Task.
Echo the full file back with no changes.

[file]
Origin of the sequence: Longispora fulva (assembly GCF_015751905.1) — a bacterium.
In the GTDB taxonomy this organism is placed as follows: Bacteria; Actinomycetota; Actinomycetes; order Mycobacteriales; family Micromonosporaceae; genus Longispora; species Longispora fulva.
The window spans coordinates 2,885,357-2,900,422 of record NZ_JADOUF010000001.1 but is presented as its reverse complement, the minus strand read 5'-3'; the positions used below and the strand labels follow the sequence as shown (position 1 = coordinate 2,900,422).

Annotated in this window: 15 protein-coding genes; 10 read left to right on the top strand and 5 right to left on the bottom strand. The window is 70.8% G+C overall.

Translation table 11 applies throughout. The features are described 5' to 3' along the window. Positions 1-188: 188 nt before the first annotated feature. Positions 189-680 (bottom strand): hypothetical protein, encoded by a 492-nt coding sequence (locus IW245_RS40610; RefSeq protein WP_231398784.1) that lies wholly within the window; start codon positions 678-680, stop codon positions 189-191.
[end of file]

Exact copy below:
Origin of the sequence: Longispora fulva (assembly GCF_015751905.1) — a bacterium.
In the GTDB taxonomy this organism is placed as follows: Bacteria; Actinomycetota; Actinomycetes; order Mycobacteriales; family Micromonosporaceae; genus Longispora; species Longispora fulva.
The window spans coordinates 2,885,357-2,900,422 of record NZ_JADOUF010000001.1 but is presented as its reverse complement, the minus strand read 5'-3'; the positions used below and the strand labels follow the sequence as shown (position 1 = coordinate 2,900,422).

Annotated in this window: 15 protein-coding genes; 10 read left to right on the top strand and 5 right to left on the bottom strand. The window is 70.8% G+C overall.

Translation table 11 applies throughout. The features are described 5' to 3' along the window. Positions 1-188: 188 nt before the first annotated feature. Positions 189-680 (bottom strand): hypothetical protein, encoded by a 492-nt coding sequence (locus IW245_RS40610; RefSeq protein WP_231398784.1) that lies wholly within the window; start codon positions 678-680, stop codon positions 189-191.